Speaking of busts, did anybody else notice how amazingly lifelike the busts were this year? It used to be sorta hit or miss (Franco, for example, looked creepily like Shia LaBouf). Guess the NFL has finally started to employ some of that laser scanning technology they use to make action figures look exactly like movie actors. Whatever they’ve done, those likenesses looked amazingly spot-on.
Anyway, the first Steeler to the podium wasn’t a recent retiree but rather veteran’s selection Jack Butler. Butler, who I wrote about extensively on my old site after being contacted by his son, finally achieved the honor his family wanted so badly for him. A defensive back for some wretched Steelers teams from 1951-59, Butler nonetheless retired with the second most career interceptions (52) in an era when teams barely passed more than dozen times per game. His legacy endured, however, as he was named to the Steelers All-Time team, 50th Anniversary team and 75th Anniversary Legends squad.
Butler’s family definitely won the night by wearing those damnable Bumblebee throwbacks with Butler’s name and number on the back. Once again, I can’t embed the video so if you want to catch a snippet of his excellent speech, click here.
Then we had the man who continued the Steelers long tradition of excellence at center, Dermontti Dawson. Dirt, as he was fondly called by teammates and fans, was a seven time Pro Bowler and member of the NFL’s All-90s team. He, along with Rod Woodson, were the two players who bridged the twilight of the Noll era to the unparalleled success of the Cowher years. I caught Dermontti’s speech live and he gave a very touching tribute to the legendary Mike Webster (who was still here in 1988, moving Dirt to guard his rookie season) but NFL.com decided to cut that bit from the highlights for some unknown reason. You can watch what they kept by clicking here.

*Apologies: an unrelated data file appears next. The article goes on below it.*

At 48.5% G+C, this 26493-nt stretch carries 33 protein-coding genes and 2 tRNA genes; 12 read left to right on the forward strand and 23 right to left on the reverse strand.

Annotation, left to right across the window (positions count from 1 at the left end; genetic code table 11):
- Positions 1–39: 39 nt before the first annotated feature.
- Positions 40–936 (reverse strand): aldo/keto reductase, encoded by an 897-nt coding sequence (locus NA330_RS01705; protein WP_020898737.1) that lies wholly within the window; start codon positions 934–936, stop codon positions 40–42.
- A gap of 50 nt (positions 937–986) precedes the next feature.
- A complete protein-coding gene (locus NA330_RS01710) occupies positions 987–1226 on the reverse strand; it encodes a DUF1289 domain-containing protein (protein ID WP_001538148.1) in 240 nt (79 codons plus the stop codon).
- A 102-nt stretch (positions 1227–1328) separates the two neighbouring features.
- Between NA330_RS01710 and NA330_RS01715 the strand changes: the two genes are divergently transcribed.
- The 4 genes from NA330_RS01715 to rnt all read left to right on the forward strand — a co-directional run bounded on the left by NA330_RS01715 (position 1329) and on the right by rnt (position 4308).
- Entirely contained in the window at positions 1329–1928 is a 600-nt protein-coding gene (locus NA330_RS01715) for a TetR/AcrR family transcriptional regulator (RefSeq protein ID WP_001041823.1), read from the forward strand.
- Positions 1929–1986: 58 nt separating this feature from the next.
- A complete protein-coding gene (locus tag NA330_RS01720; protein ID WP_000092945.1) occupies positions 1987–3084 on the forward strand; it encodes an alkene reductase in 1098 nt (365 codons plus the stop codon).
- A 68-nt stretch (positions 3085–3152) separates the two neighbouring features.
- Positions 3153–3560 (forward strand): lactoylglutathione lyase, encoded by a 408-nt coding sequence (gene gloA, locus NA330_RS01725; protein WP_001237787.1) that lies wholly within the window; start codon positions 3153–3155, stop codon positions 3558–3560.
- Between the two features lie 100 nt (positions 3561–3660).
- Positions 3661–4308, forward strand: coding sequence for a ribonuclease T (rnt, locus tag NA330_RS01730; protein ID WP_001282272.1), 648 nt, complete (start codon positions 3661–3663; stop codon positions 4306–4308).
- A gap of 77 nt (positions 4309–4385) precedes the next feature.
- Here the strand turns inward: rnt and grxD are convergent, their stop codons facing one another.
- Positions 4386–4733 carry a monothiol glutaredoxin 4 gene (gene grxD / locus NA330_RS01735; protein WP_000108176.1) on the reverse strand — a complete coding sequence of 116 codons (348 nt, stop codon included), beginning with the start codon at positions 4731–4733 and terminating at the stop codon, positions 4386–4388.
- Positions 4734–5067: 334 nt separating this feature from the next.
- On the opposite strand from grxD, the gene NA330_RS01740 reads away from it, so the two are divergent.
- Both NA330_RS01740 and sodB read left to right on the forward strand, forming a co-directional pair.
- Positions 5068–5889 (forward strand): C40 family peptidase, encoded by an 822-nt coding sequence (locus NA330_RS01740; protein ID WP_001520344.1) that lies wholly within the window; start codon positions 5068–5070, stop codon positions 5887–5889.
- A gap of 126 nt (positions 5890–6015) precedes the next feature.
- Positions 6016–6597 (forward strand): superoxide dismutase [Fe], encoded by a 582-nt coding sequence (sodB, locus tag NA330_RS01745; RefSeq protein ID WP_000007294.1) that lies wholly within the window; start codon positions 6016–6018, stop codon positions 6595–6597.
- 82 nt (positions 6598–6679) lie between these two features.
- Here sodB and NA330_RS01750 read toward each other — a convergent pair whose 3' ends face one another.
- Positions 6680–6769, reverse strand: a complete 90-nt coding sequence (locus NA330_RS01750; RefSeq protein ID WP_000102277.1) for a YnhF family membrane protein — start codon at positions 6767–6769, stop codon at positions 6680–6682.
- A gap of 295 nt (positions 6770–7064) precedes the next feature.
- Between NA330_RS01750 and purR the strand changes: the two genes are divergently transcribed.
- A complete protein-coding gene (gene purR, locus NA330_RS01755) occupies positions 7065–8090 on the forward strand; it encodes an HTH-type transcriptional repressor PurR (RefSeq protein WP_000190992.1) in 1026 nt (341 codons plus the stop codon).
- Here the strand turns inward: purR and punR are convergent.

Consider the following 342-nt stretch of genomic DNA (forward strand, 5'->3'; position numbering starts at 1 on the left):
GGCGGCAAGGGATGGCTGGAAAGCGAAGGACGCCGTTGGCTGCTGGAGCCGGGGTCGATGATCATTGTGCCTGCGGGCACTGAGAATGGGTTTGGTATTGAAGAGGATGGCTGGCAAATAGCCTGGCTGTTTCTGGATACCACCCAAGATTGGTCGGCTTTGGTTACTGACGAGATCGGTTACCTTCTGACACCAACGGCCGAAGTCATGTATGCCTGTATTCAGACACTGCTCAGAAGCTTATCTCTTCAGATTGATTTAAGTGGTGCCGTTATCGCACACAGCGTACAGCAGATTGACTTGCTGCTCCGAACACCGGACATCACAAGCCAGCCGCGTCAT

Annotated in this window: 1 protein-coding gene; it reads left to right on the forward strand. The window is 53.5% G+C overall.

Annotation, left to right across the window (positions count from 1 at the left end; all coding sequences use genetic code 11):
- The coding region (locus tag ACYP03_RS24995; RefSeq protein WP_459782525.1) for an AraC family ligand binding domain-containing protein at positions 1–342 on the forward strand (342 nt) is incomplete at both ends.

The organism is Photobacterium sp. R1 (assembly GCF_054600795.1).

Finally, the night’s most memorable speech came from Curtis Martin. Martin never played for the Steelers but he grew up in Pittsburgh and played his college ball at Pitt. Martin’s speech, particularly his asides about not liking to play football and especially not wanting to play hurt, finally explained some things for those who remember his injury plagued and, frankly, badly underachieving tenure with the Panthers. But Martin’s words went well beyond football, talking for the first time in pretty harrowing detail about how he grew up watching his mother being abused by his father and some of the incidents he escaped while running the streets with less-than-desirable friends. His story is truly one of rising from nothing to make good for you and your family and I’d encourage everybody to give it a listen by clicking here.
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…Walk into a bar. The bartender looks up and says, “What is this? A joke?”
Actually, this is serious business. I get emails. A long time ago on a site that blows now, I got an email from a guy by the name of John Butler. The son of former Pittsburgh Steelers cornerback Jack Butler, he created a website to promote his father’s candidacy for the Pro Football Hall of Fame. Well, it looks like his hard work has finally paid off as the NFL’s Veteran Committee named Jack Butler one of their two nominees for the HOF.